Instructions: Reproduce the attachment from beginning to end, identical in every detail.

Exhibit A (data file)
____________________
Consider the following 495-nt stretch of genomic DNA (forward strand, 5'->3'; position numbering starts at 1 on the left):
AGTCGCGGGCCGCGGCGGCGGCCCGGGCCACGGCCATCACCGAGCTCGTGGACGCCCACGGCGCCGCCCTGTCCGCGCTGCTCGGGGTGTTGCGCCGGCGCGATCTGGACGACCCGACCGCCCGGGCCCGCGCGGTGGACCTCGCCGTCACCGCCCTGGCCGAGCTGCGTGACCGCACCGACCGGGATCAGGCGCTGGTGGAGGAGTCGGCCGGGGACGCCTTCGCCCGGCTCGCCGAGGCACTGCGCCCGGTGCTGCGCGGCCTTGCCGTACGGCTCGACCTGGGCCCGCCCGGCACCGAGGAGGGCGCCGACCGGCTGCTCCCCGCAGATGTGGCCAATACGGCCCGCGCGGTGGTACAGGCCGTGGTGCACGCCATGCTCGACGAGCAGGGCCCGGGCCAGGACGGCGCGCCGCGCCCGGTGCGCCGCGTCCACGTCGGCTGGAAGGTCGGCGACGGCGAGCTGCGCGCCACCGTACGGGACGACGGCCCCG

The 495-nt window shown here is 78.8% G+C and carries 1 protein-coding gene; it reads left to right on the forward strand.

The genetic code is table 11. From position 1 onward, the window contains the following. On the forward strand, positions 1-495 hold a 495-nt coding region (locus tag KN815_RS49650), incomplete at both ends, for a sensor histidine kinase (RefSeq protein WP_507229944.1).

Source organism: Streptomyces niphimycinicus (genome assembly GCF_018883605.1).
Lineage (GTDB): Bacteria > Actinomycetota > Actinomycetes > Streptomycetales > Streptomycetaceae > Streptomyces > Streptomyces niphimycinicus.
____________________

Consider the following 495-nt stretch of genomic DNA (forward strand, 5'->3'; position numbering starts at 1 on the left):
AGTCGCGGGCCGCGGCGGCGGCCCGGGCCACGGCCATCACCGAGCTCGTGGACGCCCACGGCGCCGCCCTGTCCGCGCTGCTCGGGGTGTTGCGCCGGCGCGATCTGGACGACCCGACCGCCCGGGCCCGCGCGGTGGACCTCGCCGTCACCGCCCTGGCCGAGCTGCGTGACCGCACCGACCGGGATCAGGCGCTGGTGGAGGAGTCGGCCGGGGACGCCTTCGCCCGGCTCGCCGAGGCACTGCGCCCGGTGCTGCGCGGCCTTGCCGTACGGCTCGACCTGGGCCCGCCCGGCACCGAGGAGGGCGCCGACCGGCTGCTCCCCGCAGATGTGGCCAATACGGCCCGCGCGGTGGTACAGGCCGTGGTGCACGCCATGCTCGACGAGCAGGGCCCGGGCCAGGACGGCGCGCCGCGCCCGGTGCGCCGCGTCCACGTCGGCTGGAAGGTCGGCGACGGCGAGCTGCGCGCCACCGTACGGGACGACGGCCCCG

The 495-nt window shown here is 78.8% G+C and carries 1 protein-coding gene; it reads left to right on the forward strand.

The genetic code is table 11. From position 1 onward, the window contains the following. On the forward strand, positions 1-495 hold a 495-nt coding region (locus tag KN815_RS49650), incomplete at both ends, for a sensor histidine kinase (RefSeq protein WP_507229944.1).

Source organism: Streptomyces niphimycinicus (genome assembly GCF_018883605.1).
Lineage (GTDB): Bacteria > Actinomycetota > Actinomycetes > Streptomycetales > Streptomycetaceae > Streptomyces > Streptomyces niphimycinicus.